Buckeyes to Face Ohio Talent that Got Away



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Last updated: 01/31/2014 1:17 AM
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Men's Basketball
Buckeyes to Face Ohio Talent that Got Away
By Rob Ogden

Ohio-made talent is thriving in the Big Ten, unfortunately for Ohio State, though, most of it isn't doing so for the Buckeyes.

Ohio State will face at least two Ohio-grown products this weekend when the Buckeyes travel to Wisconsin.

Badgers' starting point guard Traevon Jackson hails not only from Ohio, but from Columbus. He went to Westerville South High School, and is the son of Ohio State great Jim Jackson.

Freshman Nigel Hayes, of Toledo Whitmer, is averaging more than 16 minutes of the bench for coach Bo Ryan.

Some in-state talent will always find its way out of The Heart of it All. But peculiar is the amount that has.

Consider this, two of the Buckeyes' main Big Ten rivals, Wisconsin and Michigan State, each have as many native Ohioans  on their roster as Ohio State does: three.

Both Wisconsin and Michigan State, as well as Big Ten contenders Michigan and Iowa, start the same amount of Ohio players as Ohio State: one.

So what gives?

"It's random," Ohio State coach Thad Matta said. "It's kind of luck of the draw sometimes."

But Matta likely sometimes wishes things would have fallen differently.

All four of the Ohio starters starting outside Ohio rank in the top 27 in the Big Ten in scoring.

Combined, they average more than 13 points per game.

Those four players are Michigan State's Adreian Payne (Dayton), Iowa's Aaron White (Strongsville), Michigan's Caris LeVert (Pickerington) and the aforementioned Jackson.

The lone Buckeye-state starter for the Buckeyes is Aaron Craft.

Freshman Marc Loving (Toledo) and walk-on Jake Lorbach (Elyria) are the other Ohio players on the roster.

But Matta isn't averse to recruiting Ohio.

During Craft's freshman year of 2010-2011, when the Buckeyes went 34-3, all five of the team's starters, plus Craft – the sixth man – were from Ohio.

It was that year, at age 15,  that Loving committed to the Buckeyes.

"Growing up watching guys like Evan Turner and Michael Conley, it made it very easy for me to commit here so early when I had the opportunity," he said. "It was fun watching guys come through this program."

Loving has a clear sense of pride in his home state – he has an Ohio-shaped tattoo on his left bicep.  Matta said he would like to instill that in every recruit in Ohio, but added that technology has made accessing out-of-state players so much easier than it ever was before.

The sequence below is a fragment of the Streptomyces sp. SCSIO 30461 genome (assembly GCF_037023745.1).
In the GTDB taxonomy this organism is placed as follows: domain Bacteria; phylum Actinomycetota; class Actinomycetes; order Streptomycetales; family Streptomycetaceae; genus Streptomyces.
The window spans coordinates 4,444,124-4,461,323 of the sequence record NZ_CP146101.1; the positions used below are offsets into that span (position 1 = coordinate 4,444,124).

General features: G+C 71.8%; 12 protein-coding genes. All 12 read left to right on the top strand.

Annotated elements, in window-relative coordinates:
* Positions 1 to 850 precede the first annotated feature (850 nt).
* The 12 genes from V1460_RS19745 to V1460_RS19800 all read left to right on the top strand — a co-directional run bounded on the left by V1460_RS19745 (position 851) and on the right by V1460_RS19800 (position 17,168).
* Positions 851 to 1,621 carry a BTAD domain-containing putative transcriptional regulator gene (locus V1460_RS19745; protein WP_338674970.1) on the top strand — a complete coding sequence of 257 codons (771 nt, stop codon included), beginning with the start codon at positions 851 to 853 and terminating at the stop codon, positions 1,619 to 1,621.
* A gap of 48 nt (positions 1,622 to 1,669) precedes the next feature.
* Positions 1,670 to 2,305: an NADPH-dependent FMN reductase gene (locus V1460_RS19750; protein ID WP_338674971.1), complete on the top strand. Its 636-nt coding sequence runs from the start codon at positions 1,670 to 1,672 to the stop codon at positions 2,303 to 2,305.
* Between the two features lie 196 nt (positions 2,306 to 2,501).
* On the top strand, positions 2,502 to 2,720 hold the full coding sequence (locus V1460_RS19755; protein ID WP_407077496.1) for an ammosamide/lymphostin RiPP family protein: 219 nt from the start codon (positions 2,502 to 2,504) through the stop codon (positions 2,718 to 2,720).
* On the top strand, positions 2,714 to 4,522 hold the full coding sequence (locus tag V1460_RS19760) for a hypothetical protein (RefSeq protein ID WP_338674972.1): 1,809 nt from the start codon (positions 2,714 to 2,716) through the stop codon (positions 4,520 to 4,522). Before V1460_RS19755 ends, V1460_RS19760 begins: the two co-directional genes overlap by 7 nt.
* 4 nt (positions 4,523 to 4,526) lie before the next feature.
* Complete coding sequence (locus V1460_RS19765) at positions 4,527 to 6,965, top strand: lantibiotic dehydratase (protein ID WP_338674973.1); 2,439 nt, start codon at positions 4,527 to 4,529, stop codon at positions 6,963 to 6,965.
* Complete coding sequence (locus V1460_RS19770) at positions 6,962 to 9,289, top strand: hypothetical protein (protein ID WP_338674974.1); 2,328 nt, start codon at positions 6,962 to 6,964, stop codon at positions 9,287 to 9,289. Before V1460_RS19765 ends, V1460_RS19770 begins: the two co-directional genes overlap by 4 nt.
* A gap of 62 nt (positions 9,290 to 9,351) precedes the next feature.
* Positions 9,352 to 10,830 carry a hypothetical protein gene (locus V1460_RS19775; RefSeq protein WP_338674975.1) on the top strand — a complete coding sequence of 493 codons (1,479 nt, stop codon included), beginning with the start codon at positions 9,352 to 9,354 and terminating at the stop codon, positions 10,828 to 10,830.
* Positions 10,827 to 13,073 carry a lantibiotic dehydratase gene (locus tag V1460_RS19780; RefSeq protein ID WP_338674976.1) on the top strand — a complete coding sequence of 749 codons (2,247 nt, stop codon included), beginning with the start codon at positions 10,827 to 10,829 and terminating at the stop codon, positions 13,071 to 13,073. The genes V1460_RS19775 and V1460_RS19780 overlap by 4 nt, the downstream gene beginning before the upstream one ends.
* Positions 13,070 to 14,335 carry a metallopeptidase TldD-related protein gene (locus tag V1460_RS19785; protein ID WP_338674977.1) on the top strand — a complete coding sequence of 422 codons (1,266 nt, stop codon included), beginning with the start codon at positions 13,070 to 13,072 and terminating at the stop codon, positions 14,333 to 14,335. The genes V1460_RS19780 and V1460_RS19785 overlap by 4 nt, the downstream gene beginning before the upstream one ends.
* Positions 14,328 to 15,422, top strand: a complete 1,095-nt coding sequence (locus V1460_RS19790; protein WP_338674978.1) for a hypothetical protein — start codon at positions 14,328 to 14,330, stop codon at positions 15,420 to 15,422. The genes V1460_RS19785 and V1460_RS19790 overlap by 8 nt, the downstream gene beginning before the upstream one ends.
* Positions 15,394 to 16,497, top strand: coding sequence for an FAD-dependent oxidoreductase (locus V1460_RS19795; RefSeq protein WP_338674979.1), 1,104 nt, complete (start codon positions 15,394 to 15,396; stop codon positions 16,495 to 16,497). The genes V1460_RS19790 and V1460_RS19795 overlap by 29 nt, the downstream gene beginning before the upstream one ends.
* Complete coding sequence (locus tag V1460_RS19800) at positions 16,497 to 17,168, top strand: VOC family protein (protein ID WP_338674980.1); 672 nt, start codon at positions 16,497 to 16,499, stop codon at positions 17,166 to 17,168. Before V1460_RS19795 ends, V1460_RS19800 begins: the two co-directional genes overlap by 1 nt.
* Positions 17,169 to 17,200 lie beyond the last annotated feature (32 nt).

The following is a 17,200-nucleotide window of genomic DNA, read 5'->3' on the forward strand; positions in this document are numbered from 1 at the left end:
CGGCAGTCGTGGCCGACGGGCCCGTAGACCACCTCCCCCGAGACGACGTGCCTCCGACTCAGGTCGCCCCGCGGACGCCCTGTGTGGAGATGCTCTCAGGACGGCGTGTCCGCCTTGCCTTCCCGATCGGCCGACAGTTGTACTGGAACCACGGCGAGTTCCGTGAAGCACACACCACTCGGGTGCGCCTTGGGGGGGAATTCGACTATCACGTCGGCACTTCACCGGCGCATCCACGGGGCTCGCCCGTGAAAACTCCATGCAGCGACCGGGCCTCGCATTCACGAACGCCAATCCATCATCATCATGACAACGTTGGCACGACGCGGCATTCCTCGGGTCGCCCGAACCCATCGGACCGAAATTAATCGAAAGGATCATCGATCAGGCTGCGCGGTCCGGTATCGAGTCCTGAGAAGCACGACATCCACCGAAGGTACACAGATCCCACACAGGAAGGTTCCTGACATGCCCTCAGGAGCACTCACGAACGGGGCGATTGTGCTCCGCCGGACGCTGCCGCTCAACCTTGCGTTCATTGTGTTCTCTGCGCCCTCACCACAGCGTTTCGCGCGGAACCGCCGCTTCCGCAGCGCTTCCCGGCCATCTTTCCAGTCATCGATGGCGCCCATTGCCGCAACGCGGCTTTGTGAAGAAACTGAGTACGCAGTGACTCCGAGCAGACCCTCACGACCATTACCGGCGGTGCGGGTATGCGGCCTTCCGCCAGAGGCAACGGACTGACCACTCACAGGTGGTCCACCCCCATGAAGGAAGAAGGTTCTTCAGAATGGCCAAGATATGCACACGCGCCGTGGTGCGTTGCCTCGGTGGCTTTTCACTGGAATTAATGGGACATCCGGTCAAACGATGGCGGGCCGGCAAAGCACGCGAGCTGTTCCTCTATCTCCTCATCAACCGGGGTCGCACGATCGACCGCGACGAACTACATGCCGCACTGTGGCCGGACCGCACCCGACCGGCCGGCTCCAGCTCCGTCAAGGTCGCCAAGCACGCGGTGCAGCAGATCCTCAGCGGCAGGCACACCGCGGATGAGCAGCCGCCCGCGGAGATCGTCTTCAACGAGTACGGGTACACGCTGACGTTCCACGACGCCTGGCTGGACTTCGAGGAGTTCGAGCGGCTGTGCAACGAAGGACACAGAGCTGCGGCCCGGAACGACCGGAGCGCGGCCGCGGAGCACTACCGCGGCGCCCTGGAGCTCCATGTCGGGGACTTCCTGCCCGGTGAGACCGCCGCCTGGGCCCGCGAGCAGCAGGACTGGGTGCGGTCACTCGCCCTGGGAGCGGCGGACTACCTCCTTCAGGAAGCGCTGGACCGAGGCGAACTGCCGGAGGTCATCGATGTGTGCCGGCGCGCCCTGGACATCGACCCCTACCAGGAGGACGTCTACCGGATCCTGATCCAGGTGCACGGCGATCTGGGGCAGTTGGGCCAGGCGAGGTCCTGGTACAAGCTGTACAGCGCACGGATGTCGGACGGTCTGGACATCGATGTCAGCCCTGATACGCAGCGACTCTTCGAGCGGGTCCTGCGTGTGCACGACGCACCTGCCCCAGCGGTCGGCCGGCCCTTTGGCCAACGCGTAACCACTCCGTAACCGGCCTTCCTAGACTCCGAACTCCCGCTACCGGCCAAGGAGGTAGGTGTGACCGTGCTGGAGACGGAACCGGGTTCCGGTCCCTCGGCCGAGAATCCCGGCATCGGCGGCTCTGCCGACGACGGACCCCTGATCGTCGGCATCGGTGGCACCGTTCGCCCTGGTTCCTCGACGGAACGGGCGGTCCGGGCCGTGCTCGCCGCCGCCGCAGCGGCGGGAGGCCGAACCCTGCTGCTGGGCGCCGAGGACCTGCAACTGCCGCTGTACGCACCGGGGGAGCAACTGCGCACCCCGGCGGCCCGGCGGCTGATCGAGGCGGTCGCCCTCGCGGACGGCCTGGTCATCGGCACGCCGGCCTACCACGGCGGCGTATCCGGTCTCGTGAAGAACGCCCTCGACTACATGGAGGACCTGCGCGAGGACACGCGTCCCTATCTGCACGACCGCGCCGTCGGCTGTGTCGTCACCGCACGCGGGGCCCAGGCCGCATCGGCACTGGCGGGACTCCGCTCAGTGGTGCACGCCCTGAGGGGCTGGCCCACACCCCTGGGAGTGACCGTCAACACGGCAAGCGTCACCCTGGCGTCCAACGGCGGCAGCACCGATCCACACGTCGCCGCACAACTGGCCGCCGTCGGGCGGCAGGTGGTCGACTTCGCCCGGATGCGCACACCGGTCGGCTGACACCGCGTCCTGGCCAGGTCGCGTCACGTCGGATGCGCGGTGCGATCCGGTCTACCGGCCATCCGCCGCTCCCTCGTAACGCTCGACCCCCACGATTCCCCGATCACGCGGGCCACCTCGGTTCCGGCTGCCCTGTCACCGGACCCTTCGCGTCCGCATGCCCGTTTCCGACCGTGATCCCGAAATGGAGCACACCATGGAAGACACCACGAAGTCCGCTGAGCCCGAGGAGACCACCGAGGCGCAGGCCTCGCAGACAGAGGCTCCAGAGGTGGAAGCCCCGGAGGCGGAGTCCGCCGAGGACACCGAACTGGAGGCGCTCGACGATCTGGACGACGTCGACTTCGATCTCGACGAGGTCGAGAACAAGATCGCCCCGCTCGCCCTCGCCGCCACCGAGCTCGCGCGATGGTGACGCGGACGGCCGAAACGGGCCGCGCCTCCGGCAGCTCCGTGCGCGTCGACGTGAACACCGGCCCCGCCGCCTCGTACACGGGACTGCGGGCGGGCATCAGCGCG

"College basketball has become global. You can see anybody any time and read about anybody any time that you want to," he said. "But I hope that there's a level of pride in the state of Ohio, and kids are more perceptive in that regard."

As for the ones that got away, sometimes the fit wasn't right, or there wasn't a spot.

Payne was a preseason all-conference selection this year, but was outshone at the time of his recruitment by Northland's Jared Sullinger.

The same can be said for former Michigan guard Trey Burke, who won the Wooden Award as the nation's most outstanding player a year ago. He wasn't as highly regarded as Shannon Scott.

With Wisconsin's Hayes, it just wasn't a great fit, Matta said.

"He's a very, very intelligent kid and obviously he's having a great year," he said. "I think he was kind of looking at what he viewed as the best situation for him to go in at an early age and make an impact."

The 6-foot-7 forward is averaging 6.8 points per game, and Ryan is glad to have him.

"He is such a delight to be around and yet when he competes, everything else goes out the window," Ryan said. "He competes as hard as anybody we've ever had.

"We just liked everything about him. There's really not much that he doesn't bring to us."

The Buckeyes are about to get awful familiar with their Ohio counterparts, as three of their next four games are against Wisconsin, Iowa and Michigan.

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